Survey #2: Secrets or Sharing?

A fundamental aspect of the Outback’s appeal is its isolation, its loneliness, the absence of crowds. To my mind, arriving at a much-anticipated camping spot, and finding there are no other people there is a bonus. But anyone who’s been travelling in the Outback for a number of years is aware that it’s getting more and more popular. Getting to you favourite camping spot before it’s full up is an increasing concern! The number of 4wds on the road is greater than ever. High-clearance 4wd buses are becoming more common. Is it possible that the very appeal of the Outback could be destroyed by its popularity?

Outback traveller Pompeii Epic asked early last year “whether some of these absolutely wonderful experiences should not be kept as powerful secrets, to cherish and gorge on like a private supply of truffles.”

This blog is by its nature encouraging people to visit some of these special places. But should they be jealously-guarded secrets? Here’s the chance to express your opinion. Secrets or sharing? Please enter a comment to tell us what you think.

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About dazzlerplus

Writing about the things that interest me helps me to discover what I think. One of my loves is the Australian Outback, and I travel out there often, and when possible take friends with me.
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6 Responses to Survey #2: Secrets or Sharing?

  1. I think it’s nice that some aspects of the Outback can be experienced by anyone who wishes to see them. However, I don’t think everyone has to see everything. One doesn’t need to keep things secret if they’re difficult enough to reach –just don’t improve access to every spot on the continent. Not just to keep them to oneself, but because there is a degree to which being hard to reach is part of what makes it the Outback. It shouldn’t be the backyard. If there’s no challenge, can one be said to have truly experienced the Outback.
    That said, with 20 million people in a country roughly the size of the continental U.S., you can open up a lot to “everyone” and still have a whole lot of “no one has seen this.”
    I sympathize with the issue, because on trips back to Australia, I’ve occasionally been very disappointed to find boardwalks and handrails places that I previously had to work hard to get to. However, if no one ever sees this stuff, will they care what happens to it?
    So it’s something of a balancing act: making enough of it accessible that people learn to love it but without having every pristine place “improved.” There need to be places for those less able to manage really difficult places, but also places for those who can and want to put in the extra effort. Because the vast majority will still not see the really remote places. I talk to Aussies sometimes who haven’t even heard of some of the places I’ve been in Australia.
    So no — I don’t think you need to keep anything a secret. Just discourage the authorities from sealing every road and putting hotels at every bush camping site. Because if it’s easy, it’s not the Outback.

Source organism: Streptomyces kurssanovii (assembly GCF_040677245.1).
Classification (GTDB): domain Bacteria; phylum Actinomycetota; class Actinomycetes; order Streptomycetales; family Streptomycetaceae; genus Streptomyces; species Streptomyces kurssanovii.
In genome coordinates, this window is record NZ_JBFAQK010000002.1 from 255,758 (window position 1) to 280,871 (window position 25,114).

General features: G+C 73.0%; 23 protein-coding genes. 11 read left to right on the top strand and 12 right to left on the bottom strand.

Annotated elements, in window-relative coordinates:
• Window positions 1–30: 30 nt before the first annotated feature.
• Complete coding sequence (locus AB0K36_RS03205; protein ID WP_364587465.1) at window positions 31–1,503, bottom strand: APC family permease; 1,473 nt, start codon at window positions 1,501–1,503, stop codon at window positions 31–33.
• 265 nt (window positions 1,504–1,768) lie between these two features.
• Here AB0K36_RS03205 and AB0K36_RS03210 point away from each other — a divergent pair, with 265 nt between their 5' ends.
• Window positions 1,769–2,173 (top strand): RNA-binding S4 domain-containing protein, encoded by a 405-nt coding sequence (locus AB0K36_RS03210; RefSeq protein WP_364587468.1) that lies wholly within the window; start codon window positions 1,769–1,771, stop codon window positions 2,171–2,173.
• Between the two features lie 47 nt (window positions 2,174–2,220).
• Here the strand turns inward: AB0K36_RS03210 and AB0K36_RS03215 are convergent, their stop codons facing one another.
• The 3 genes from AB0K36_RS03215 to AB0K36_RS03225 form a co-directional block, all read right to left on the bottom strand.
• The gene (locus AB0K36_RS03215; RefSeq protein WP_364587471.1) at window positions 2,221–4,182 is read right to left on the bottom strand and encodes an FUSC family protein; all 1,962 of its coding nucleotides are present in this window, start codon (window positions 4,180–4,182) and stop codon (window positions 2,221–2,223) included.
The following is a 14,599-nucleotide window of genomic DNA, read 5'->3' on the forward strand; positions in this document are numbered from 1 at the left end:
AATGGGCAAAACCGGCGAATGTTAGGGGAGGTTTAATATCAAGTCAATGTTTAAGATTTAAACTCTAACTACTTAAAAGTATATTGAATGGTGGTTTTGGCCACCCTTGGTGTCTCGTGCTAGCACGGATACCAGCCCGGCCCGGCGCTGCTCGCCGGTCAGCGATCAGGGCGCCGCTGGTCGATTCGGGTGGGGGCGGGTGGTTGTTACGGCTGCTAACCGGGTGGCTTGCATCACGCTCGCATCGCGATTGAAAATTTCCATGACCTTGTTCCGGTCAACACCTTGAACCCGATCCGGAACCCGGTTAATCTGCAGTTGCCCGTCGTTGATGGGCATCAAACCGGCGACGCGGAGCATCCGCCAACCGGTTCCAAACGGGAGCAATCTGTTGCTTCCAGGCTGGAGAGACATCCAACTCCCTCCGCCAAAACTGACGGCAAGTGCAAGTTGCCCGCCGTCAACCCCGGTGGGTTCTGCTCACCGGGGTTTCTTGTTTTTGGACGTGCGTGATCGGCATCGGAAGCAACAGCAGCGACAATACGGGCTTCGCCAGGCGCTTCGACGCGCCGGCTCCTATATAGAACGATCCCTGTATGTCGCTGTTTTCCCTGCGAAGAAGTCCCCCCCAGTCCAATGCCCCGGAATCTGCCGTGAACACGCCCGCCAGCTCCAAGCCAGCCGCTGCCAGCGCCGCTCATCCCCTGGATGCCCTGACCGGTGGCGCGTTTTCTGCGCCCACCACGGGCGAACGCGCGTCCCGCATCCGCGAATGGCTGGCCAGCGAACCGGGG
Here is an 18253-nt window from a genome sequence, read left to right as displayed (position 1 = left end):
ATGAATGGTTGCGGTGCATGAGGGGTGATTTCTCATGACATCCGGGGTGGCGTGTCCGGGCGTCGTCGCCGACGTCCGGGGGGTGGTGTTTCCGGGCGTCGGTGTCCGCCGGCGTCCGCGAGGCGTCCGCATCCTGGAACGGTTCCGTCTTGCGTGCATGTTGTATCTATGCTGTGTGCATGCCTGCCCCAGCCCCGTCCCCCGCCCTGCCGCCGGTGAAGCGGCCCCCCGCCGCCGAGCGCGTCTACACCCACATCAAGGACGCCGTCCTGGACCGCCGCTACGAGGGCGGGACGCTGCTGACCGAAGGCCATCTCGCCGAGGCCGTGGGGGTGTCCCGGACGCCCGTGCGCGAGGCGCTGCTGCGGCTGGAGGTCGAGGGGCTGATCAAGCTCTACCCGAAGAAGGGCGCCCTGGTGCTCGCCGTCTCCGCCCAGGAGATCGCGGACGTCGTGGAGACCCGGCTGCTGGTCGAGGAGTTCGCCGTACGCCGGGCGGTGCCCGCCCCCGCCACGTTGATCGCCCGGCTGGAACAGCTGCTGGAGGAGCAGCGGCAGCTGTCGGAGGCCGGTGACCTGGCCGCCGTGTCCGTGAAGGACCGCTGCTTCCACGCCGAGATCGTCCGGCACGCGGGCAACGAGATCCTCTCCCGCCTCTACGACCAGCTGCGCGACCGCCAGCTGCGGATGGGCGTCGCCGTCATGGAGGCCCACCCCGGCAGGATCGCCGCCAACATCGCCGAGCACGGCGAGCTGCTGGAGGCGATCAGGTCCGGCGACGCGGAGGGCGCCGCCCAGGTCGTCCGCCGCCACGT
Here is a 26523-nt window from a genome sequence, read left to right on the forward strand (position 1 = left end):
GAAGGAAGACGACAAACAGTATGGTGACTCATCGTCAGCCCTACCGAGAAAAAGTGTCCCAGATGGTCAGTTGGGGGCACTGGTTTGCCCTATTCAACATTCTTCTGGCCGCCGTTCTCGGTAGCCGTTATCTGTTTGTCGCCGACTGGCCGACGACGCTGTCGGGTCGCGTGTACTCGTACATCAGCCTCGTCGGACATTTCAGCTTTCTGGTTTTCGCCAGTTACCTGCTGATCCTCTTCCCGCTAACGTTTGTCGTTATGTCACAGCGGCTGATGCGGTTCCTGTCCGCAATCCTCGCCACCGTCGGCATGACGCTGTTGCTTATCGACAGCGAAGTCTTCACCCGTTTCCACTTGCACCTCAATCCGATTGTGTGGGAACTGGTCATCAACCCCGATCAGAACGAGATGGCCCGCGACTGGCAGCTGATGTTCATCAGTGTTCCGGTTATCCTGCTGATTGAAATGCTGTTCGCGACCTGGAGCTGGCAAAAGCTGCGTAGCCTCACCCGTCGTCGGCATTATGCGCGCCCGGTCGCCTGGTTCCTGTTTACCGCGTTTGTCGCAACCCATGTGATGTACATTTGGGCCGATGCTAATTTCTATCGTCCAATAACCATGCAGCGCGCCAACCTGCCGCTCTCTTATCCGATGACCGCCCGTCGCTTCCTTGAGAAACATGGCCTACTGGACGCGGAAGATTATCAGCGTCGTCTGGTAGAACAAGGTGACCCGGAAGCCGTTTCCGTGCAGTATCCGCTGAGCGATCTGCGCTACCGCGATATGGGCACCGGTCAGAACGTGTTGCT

2. Anne says:

    WaltzingAustralia has made the best argument possible. If it’s out there, and some-one has seen it, some-one else will find it, but only if they really want to. So if you’re worth your salt, you’ll find the best, and most interesting spots in this land. Why would you want to be selfish and keep it secret any-way.

  3. Sue says:

    I like both of those comments. Going with Bobby Dazzler, we always seemed to find exactly what he had planned. There didn’t seem to be a problem of crowding.

  4. georgeroytersaustralia says:

    I would like to see more people travelling the outback. The iconic South Australian roads, such as the Birdsville, Strzelecki, Oodnadatta and Painted Desert are now well maintained gravel roads that can be easily travelled in the family SUV. Care still has to be taken, but that is part of the adventure. I have made many friends who run the services in these remote areas. Without our support they close. I say spread the word.

  5. Mandy says:

    Well after mulling over this question for several days I am coming down on the side of ………. secret.

    Before I am howled down, let me explain: yes I do believe there is a place for sharing parts of our Outback with others, and with sharing comes population pressure, management, tourism dollars etc. But I strongly believe in keeping some places under wraps and that these places should be rewards for those that live and work the country. Just this weekend I paddled a length of river under starlight. I was only there by the grace of one of the locals in my community. Keeping this spot secret has meant it is managed locally by families and friends and remains uncrowded and special.

    I have another friend that works as a ranger in Cradle Mountain National Park. He is passionate about his craft but continually amazed at the tourists who bluster in and out just to take a pretty picture without understanding what they are looking at.

    Share places by all means but let the secrets be the ones you have to earn the right to visit.

  6. dazzlerplus says:

    An interesting collection of responses — thanks to all of you. Clearly the sharers won.

    Of course, it’s not going to make any real difference whether I try to keep things secret or not. I have to confess I have some sympathy for Mandy’s position. It seems to me that if current trends continue, in say ten or fifteen years time, there’ll be relatively few places where you can have a camp fire, or even pitch your tent without anyone else around.

    One thing I hope is that indigenous people will have more of a voice in deciding issues about development in Outback areas.

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